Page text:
In class so far, we’ve been discussing various aspects of our new unit: Aesthetics. All of us are now picking a piece of art and examining various aspects through an aesthetic lens.
After thinking about works of art worth blogging about, I finally settled on the Beijing National Stadium. This iconic building has been considered by the NY Times as “Intoxicating” in its beauty. Our question, however, is simply why?This is why Aesthetics has been intriguing for millennia and continues to be so today.
Just so we all know what I’m talking about, the Beijing National Stadium, or perhaps better known as the “Bird’s Nest” Stadium, was completed in 2008 for that year’s Olympics in Beijing. The architectural design of the structure is the creation of Swiss architects Jacques Herzog and Pierre de Meuron. The duo’s design submission was the winner of hundreds that had been systematically eliminated. Historically, nations have occasionally built facilities to host the Olympic Games, and often the design reflects the host nation itself. From Berlin’s ring of stone columns signifying the fascist regime of the time, to the transparent roofs of the Munich in 1972 signalling the growth of Western style society in Germany. Now it was China’s turn. The Beijing Olympics was an honour to China and thus was an occasion for the nation to show national pride as well as present itself as a generous and grand host. The nature of the space around the stadium was made to portray whatever was in the centre. The hill upon which the Beijing Stadium would be built would act as a pedestal to display another jewel in the architectural world. Construction on the project started in 2003 and suffered several setbacks but was ultimately completed in time for the opening ceremony.
Now that we understand the context, history, and authors behind the Bird’s nest, we can start to aptly examine its aesthetic value. Seeing as it has been one of the most memorable structures of the last decade there must be certain aspects that universally draw the mind’s wonder and respect. This evaluation based on predetermined principles is, in the world of aesthetics called the Normative approach. If Plato were to comment on this piece of structural art, he would most definitely comment on the representation of nature in the building. Shaped like a bird’s nest the stadium does have a connection to nature but not in the way that Plato would consider proper. Although inspired by the nest, the Stadium was never intended to represent realistically the bird’s nest. It is a stadium after all. Another normative appraisal of this structure is the sheer size and architectural skill that went into creating the global landmark. The stadium seats an impressive 80,000 people, down from 90,000 during the Olympic Games. On another technical note, architects and artists alike would appreciate the construction of the supporting pillars around the stadium. Not clearly visible, the supports are blended with “Random Beams of Steel”, with each weighing a hefty 1000 tons. As a result, the supports are indistinguishable from the steel camouflage. The effective organization of formal art elements and principles, as Clive Bell would say, certainly accounts for part of the Stadium’s aesthetic value.This skill in construction clearly deserves a Normative thumbs up from the aesthetics camp.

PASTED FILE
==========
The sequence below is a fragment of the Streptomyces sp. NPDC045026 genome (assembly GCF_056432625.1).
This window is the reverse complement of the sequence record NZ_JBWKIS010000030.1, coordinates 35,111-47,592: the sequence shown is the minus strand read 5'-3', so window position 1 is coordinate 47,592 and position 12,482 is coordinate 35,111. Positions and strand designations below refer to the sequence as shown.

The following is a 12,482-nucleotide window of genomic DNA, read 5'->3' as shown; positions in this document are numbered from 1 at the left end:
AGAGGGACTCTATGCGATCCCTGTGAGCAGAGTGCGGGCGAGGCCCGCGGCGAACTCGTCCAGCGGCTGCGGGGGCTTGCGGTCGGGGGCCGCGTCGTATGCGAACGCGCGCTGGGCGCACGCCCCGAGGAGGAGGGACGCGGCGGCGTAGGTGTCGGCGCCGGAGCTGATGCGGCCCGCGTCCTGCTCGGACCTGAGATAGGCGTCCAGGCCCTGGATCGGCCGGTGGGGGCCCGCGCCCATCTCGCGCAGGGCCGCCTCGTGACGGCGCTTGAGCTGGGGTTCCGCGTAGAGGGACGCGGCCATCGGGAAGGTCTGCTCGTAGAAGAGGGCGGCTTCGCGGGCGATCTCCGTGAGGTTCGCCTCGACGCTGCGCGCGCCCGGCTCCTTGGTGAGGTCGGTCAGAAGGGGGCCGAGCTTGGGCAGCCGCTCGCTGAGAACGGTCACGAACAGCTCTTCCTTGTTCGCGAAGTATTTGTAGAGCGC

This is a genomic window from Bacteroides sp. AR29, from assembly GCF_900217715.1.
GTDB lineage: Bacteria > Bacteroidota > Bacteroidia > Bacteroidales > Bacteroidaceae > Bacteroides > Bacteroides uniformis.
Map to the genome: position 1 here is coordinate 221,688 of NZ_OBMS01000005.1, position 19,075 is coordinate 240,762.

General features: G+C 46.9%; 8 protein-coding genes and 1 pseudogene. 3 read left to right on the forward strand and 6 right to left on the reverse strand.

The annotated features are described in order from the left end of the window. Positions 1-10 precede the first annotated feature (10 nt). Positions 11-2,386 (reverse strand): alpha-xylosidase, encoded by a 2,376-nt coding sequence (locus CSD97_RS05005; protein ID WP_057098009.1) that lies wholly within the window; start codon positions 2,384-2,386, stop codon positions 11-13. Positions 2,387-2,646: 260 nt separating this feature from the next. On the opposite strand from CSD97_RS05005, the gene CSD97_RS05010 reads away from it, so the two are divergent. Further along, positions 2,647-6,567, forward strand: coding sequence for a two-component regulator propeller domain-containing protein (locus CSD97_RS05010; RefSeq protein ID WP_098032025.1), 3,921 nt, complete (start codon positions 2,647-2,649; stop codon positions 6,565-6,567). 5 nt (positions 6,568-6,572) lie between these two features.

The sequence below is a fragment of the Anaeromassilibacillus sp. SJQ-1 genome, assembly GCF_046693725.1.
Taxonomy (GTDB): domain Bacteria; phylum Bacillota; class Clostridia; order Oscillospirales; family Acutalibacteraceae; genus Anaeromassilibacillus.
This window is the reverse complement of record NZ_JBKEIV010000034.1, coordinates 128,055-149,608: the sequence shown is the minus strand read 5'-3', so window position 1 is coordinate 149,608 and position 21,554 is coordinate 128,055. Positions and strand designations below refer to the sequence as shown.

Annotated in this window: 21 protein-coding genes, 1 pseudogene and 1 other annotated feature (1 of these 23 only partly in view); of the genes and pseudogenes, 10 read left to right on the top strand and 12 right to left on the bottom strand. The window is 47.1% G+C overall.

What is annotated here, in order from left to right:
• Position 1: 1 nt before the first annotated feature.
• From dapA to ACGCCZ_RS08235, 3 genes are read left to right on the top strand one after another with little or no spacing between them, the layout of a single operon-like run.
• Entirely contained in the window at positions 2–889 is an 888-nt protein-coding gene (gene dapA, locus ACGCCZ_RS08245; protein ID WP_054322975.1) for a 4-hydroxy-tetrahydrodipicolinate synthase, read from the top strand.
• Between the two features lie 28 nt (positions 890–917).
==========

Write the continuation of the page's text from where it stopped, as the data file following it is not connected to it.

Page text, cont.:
Now if we were consider the other side of the aesthetics camp, we would need to delve into the realm of descriptive aesthetic evaluation. In other words, what is it that makes the Bird’s Nest something more than a respectably organized heap of twisted steel? Well as philosophers in the descriptive camp such as Tolstoy, Dewey, and Croce, would say, it is the experience and ideas that one receives from the piece that makes it aesthetically pleasing. When we look at the Bird’s Nest, we can see symbols and things to be learnt and experienced. Looking at the monument it represents the growth and development of an old empire prospering in the modern world and thus is regarded with pride by many citizens of China. Also, we can see the cosmopolitan trend of our global society in the Swedish design, a trend that would have been unacceptable centuries prior. Finally, the Beijing National Stadium also continues and honors the tradition and spirit of the Olympic Games an age old event now held around the world. From the descriptive camp, the meaning behind the Bird’s Nest is what holds its Aesthetic Value.
Personally, I agree with the descriptive camp. For me I find I enjoy art the most when I can appreciate and gain insight into it. When I saw the Stadium for myself the camouflaged supports and interweaved steel did not impress me as much as what I found going through my head. Make of this landmark what you will, but it can be surely said that the Bird’s Nest is an Aesthetic gold mine.